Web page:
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During cell division, errors made during the distribution of chromosomes to the daughter cells result in cells with an abnormal number of chromosomes, which is called aneuploidy. Aneuploidy is the cause of the majority of miscarriages and is also present in ~90 percent of solid tumors. Paradoxically, aneuploidy is universally harmful to cellular fitness, but can be advantageous to the cells under selective conditions. In the Campbell lab, we study how specific patterns of aneuploid chromosomes are selected for over time and how aneuploidy affects cellular physiology and drug resistance.
Aneuploidy has historically been a very challenging to study as it affects the expression levels of hundreds of functionally unrelated genes simultaneously. To address this challenge, we have developed innovative bottom-up approaches to study aneuploidy including: 1) in vitro evolution methods for observing how aneuploidy patterns develop over time 2) techniques for engineering aneuploidy in both yeast and human cells, and 3) ways of creating partial chromosome amplifications/deletions to determine which parts of chromosomes are primarily responsible for aneuploidy phenotypes. We have developed these methods in both yeast and human cells to facilitate both high throughput and more disease-related research.
Chris Campbell received his PhD in biochemistry and cell biology from the University of California San Francisco. He then conducted a postdoctoral fellowship at the University of California San Diego before forming his own group at the Max Perutz Labs in 2015.
Different cancer types have distinct patterns of aneuploidy that they acquire over time, with some specific aneuploid chromosomes being present in the vast majority of certain cancers. Often, these patterns are very complex, consisting of many different chromosome gains and losses in the same tumor. We have therefore developed methods to observe the formation of complex aneuploid karyotypes over time to determine what factors determine the selection of such patterns. These studies have revealed many basic principles underlying aneuploidy selection.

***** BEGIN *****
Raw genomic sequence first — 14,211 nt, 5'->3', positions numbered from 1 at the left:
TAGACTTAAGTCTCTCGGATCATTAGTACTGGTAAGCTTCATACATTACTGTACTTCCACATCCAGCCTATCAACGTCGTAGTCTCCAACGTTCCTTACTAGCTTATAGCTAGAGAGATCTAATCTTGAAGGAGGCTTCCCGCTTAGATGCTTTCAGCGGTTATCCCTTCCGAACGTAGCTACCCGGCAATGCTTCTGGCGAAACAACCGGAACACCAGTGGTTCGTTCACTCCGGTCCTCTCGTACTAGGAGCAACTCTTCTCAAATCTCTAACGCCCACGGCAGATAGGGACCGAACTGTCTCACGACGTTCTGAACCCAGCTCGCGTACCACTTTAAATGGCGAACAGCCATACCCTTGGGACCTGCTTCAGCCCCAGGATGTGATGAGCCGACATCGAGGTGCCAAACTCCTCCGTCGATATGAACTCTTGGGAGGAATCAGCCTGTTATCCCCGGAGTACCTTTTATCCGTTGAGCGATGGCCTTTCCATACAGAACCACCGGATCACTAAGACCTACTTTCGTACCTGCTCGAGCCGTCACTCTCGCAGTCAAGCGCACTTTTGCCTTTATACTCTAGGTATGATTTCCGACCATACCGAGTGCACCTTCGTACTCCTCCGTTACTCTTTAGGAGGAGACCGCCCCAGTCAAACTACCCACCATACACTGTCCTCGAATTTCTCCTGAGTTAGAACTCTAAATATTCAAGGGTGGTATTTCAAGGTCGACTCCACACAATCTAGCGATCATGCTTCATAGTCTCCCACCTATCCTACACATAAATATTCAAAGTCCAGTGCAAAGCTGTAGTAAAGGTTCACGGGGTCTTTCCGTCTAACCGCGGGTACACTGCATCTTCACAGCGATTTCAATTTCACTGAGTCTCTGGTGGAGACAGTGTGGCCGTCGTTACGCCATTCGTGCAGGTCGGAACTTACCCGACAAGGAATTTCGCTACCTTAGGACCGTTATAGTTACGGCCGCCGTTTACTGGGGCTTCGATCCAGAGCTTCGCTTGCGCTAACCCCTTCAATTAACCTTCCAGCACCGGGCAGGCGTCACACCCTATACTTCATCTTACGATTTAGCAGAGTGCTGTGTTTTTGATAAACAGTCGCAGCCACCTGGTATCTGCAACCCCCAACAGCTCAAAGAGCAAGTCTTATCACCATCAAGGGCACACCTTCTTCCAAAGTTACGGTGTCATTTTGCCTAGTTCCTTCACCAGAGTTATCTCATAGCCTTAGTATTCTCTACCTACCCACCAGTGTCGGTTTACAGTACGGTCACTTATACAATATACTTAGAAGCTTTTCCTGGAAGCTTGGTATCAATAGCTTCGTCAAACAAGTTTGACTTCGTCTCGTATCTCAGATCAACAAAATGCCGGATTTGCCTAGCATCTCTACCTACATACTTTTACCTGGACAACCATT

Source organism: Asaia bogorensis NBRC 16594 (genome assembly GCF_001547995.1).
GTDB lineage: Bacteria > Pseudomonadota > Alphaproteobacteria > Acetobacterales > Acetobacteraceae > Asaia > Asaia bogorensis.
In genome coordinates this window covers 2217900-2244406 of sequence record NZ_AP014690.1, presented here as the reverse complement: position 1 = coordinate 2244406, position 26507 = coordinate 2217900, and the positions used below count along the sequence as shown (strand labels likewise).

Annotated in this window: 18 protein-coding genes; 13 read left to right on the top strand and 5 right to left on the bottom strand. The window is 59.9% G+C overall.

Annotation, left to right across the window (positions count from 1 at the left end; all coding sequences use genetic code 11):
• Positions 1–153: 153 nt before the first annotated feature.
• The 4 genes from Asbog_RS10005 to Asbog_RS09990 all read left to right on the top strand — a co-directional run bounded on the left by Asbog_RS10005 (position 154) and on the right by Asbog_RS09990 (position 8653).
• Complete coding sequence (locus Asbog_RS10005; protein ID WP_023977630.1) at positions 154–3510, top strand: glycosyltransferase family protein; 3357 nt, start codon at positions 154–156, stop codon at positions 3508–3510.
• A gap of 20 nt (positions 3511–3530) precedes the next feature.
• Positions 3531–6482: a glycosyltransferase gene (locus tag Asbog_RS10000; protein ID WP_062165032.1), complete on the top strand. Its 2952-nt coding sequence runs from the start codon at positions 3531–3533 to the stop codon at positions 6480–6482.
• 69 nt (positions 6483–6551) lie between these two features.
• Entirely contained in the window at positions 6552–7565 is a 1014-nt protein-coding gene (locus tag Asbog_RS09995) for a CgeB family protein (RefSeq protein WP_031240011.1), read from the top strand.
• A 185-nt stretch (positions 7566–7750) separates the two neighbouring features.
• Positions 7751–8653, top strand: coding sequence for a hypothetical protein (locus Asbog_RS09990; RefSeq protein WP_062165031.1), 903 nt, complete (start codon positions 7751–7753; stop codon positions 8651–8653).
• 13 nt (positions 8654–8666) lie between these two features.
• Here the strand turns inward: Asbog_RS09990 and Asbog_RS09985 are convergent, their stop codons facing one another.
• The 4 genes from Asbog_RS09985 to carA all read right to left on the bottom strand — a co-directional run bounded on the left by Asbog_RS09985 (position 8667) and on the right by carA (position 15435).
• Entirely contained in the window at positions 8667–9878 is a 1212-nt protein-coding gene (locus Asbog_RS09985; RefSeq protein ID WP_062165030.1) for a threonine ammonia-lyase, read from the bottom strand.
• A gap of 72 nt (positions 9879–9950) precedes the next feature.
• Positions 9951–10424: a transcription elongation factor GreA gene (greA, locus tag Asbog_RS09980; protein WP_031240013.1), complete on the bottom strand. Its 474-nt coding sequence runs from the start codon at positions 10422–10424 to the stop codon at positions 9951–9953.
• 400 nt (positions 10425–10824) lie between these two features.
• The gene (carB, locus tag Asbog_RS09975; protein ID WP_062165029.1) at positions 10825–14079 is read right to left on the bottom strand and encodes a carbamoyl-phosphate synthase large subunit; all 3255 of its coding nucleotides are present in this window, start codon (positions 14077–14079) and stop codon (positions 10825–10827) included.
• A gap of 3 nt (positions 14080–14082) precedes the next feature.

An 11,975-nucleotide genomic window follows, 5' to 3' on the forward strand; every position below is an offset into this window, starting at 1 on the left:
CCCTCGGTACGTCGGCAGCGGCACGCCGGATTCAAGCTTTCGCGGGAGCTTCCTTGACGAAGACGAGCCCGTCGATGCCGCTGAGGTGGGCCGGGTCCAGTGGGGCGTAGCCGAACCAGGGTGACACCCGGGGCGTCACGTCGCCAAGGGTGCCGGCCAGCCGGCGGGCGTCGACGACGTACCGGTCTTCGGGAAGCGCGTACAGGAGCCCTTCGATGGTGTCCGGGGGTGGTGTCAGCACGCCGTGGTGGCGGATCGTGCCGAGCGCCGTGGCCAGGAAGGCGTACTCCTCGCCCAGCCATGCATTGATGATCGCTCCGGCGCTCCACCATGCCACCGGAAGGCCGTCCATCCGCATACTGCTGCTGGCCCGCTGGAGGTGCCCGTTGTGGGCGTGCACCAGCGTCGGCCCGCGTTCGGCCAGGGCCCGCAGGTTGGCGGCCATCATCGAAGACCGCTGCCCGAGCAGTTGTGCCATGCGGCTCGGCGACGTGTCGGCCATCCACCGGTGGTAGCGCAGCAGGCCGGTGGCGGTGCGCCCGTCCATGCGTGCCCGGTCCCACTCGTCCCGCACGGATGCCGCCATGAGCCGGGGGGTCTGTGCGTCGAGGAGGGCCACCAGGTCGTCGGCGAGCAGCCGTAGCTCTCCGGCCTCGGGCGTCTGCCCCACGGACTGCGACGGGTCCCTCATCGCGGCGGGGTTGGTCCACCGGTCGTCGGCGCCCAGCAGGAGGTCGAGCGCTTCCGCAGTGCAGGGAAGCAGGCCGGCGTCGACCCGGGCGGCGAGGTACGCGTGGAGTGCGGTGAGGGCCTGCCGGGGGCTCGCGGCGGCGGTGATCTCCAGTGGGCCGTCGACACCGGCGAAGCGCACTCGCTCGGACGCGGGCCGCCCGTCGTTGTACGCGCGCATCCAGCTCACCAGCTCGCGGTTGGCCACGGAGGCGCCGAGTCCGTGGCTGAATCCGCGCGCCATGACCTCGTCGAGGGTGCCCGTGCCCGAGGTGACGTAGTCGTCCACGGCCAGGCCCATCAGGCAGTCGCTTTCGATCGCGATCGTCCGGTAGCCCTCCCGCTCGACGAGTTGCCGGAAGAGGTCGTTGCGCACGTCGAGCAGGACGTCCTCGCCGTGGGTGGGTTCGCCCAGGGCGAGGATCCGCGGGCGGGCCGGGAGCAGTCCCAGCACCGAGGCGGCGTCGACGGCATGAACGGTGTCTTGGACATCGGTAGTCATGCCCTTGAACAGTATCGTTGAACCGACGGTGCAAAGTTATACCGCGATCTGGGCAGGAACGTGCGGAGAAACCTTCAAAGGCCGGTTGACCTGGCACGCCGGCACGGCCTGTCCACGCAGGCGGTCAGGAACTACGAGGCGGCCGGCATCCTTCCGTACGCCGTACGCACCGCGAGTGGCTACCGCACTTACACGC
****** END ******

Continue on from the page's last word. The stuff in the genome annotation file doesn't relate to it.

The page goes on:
Aneuploidy is generally bad for the growth and viability of cells due to imbalances in gene expression between chromosomes. It is therefore surprising how frequently aneuploid chromosomes arise as adaptive mechanisms instead of other, more targeted mutations. One reason for this may be that aneuploidy has the ability to alter the expression many different genes at the same time. We have therefore developed methods for systematically analyzing how combinatorial effects of genes lead to strong aneuploidy phenotypes.
Aneuploidy resulting from defects in chromosome segregation during meiosis are the cause of the majority of miscarriages. We are working to uncover novel mechanisms regulating meiotic chromosome segregation to determine what makes this process uniquely error-prone. In addition, we are testing the possibility that meiosis provides a barrier to adaptation via aneuploidy.
Adaptation to spindle assembly checkpoint inhibition through the selection of specific aneuploidies.
Adell, Manuel Alonso Y; Klockner, Tamara C; Höfler, Rudolf; Wallner, Lea; Schmid, Julia; Markovic, Ana; Martyniak, Anastasiia; Campbell, Christopher S
Adaptation to high rates of chromosomal instability and aneuploidy through multiple pathways in budding yeast.
Clarke, Matthew N; Marsoner, Theodor; Adell, Manuel Alonso Y; Ravichandran, Madhwesh C; Campbell, Christopher S
Aurora B activity is promoted by cooperation between discrete localization sites in budding yeast.
Marsoner, Theodor; Yedavalli, Poornima; Masnovo, Chiara; Fink, Sarah; Schmitzer, Katrin; Campbell, Christopher S
Christopher Campbell is part of the SFB "Meiosis"
The Campbell Group is supported through the "Vienna Research Groups for Young Investigators" program.
The Campbell group participates in in the special Doctoral Program 'Chromosome Dynamics' reviewed and funded by the Austrian Research Fund FWF.